tomato concentrate


--use this sauce to make gratins of cooked vegetables

          --spinach* and hard-boiled eggs

          --leeks and cheese

          --endive, ham and cheese

          --zucchini, onion and cheese


--thick béchamel + cheese + eggs = soufflé


*spinach béchamel is great in lasagna


Tomates Farcis

          Tomatoes stuffed with ground meat—eggplant, zucchini and onions work nicely too.  Play with the stuffing, add basil or parmesan or whatever you think might taste good.


tomatoes                                  ground meat (typically pork or lamb)

spinach                                    pieces of bread soaked in milk

2 onions                                  parsley

1 egg                                                 garlic



--cut the tops off the tomatoes and hollow them

--sauté the onions

--add the meat, cook a little

--add the rest (egg last)

--put rice in the bottom of the tomatoes (salt!)

--fill with the meat mixture

--replace the tomato tops, drizzle with oil

--cook 35 minutes



Ragoût de Haricots

          This is very tasty—a big hit with my family.  The red and green colors lend themselves nicely to a holiday meal.  If serving as a main dish for four people, you’ll need to double the recipe—and I recommend doubling the beans anyway.


          250 g. red Adzuki beans

          4 Tbs. oil

          2 onions, minced

          6 garlic cloves, crushed

          1 red pepper

          1 green pepper

          6 tomatoes, peeled and quartered

          12 olives

          thyme, marjoram, parsley, basil, salt, pepper


--brown the onion, garlic, peppers and tomatoes

--add the thyme, marjoram, salt and pepper

--let simmer 30 minutes

--about 5 minutes before done, add parsley, basil and olives

--lay the beans on a platter and cover with the sauce

(you can also simply add the beans to the pan at the end, warming them for a few minutes)





          This is a classic veggie dish—best in summer when you can find everything fresh, but still delicious the rest of the year.  I usually serve this with rice (and—as with everything else—some fresh, crusty bread).  This also works as a nice side dish with chicken.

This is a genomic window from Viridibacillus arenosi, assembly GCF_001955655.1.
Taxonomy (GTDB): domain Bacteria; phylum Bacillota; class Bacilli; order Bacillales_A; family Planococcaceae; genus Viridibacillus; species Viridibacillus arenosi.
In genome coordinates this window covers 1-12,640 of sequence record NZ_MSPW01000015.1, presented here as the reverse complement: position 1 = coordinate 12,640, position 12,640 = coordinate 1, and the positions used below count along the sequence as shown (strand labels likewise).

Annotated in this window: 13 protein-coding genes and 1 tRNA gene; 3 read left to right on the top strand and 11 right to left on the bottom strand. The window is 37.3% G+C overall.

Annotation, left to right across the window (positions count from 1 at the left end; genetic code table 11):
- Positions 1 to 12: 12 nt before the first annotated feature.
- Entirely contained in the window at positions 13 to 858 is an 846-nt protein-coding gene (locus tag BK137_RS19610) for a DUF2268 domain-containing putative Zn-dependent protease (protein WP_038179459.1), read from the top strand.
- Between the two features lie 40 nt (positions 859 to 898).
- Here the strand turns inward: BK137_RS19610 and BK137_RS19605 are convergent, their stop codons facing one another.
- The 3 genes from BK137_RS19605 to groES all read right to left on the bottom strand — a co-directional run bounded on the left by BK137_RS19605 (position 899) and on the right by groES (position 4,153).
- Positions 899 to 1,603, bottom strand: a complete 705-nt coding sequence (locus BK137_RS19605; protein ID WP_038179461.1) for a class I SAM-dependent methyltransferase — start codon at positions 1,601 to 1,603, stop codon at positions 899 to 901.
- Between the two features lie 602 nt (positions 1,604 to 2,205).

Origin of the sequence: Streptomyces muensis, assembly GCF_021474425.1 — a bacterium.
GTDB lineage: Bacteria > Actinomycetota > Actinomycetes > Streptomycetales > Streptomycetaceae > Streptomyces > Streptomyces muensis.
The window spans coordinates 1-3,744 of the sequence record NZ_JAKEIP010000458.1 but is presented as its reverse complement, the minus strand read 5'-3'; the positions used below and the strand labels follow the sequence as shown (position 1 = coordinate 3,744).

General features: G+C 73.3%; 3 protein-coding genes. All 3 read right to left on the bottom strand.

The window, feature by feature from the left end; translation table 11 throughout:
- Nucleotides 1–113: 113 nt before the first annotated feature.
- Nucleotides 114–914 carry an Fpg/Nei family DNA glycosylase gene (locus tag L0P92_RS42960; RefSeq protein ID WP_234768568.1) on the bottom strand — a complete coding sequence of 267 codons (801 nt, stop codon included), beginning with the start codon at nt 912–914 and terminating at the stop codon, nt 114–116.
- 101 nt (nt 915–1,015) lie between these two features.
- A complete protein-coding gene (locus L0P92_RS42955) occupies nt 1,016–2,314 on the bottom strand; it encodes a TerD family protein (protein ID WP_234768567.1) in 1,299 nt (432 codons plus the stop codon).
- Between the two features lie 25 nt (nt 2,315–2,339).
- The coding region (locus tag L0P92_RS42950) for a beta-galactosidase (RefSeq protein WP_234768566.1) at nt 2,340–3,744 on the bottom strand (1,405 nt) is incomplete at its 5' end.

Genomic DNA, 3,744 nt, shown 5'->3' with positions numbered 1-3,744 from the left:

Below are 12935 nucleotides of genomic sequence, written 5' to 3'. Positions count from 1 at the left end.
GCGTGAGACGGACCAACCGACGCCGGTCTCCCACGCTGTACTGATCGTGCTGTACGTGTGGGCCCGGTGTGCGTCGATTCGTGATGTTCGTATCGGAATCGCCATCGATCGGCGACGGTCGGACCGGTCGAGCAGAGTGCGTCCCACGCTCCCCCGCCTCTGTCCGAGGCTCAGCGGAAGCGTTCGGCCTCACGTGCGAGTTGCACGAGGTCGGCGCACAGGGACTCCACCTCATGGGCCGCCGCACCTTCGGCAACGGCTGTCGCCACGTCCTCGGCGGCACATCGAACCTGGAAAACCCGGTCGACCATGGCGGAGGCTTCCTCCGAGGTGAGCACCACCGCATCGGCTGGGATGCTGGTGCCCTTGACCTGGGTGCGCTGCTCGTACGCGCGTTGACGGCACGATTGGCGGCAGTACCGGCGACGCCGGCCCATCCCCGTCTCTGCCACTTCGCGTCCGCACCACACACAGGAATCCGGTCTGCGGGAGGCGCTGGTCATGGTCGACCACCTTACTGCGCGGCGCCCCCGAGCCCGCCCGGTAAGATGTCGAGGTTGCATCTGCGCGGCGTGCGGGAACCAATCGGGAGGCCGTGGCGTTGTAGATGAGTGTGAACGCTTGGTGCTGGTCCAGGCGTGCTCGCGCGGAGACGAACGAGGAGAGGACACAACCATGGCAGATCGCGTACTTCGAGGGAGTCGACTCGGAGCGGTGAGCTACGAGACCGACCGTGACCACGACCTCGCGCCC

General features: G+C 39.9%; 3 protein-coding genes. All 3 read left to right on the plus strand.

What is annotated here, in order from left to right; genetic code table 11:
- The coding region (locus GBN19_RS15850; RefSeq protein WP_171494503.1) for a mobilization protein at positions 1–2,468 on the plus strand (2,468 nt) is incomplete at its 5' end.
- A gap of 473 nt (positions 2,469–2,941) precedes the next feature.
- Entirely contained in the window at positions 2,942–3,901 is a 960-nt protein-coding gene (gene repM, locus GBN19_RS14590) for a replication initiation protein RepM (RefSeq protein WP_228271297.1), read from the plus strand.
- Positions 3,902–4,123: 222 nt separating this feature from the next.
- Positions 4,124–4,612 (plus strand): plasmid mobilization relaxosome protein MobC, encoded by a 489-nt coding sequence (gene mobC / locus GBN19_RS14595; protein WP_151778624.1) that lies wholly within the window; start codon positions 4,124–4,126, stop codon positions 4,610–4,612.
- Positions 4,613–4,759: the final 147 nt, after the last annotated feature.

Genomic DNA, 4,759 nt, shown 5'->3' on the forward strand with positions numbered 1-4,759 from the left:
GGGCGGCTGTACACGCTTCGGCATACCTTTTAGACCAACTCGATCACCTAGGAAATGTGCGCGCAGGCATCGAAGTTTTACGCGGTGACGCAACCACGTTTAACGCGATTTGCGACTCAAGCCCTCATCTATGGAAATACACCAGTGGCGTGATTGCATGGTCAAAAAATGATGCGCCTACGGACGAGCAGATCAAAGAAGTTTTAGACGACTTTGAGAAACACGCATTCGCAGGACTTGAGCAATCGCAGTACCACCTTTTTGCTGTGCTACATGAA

1 cup olive oil

          1 onion


          1 green pepper

          1 eggplant, cubed

          2 zucchini, in thin half-rounds

          4-5 tomatoes

          salt, pepper


--heat the oil in a large pan

--brown the onions and garlic

--add the green pepper, the eggplant and the zucchini

--when all are slightly browned, add the tomatoes

--salt and pepper to taste (lots)

--cook for 30-60 minutes



Curry Végetarien

          200 g. rice

          400 g. potatoes

          400 g. tomatoes, quartered

          4 cloves garlic

          1 onion

          2 carrots

          1 green pepper

          1 zucchini

          oil, cumin, ginger, curcumu


--heat 3 tsp. Oil in a casserole

--brown the onion, then add the spices and the tomatoes

--add ½ cup water, cook for 5 minutes

--add potatoes, pepper, zucchini, carrots and garlic

--cook covered for 25 minutes

--cook rice

--arrange rice in a crown, fill the center with the vegetables



Poulet Basquaise

chicken, in pieces

1 onion

2 green peppers

2-3 tomatoes, peeled


garlic, salt, pepper


--brown the chicken in a large casserole pan

--add the onion, then the peppers

--cook for 5-10 minutes

--add the tomatoes, garlic, salt and pepper

--stir, cover, cook for 15-30 minutes

--serve with rice



Poulet Sauce Suprème

        Basically, chicken with gravy.


          chicken, whole or in pieces

          1 ½ l water

          50 g. butter

          50 g. flour

          1 stalk celery

          1 leek

          2 carrots

          thyme, laurel (bay leaves), salt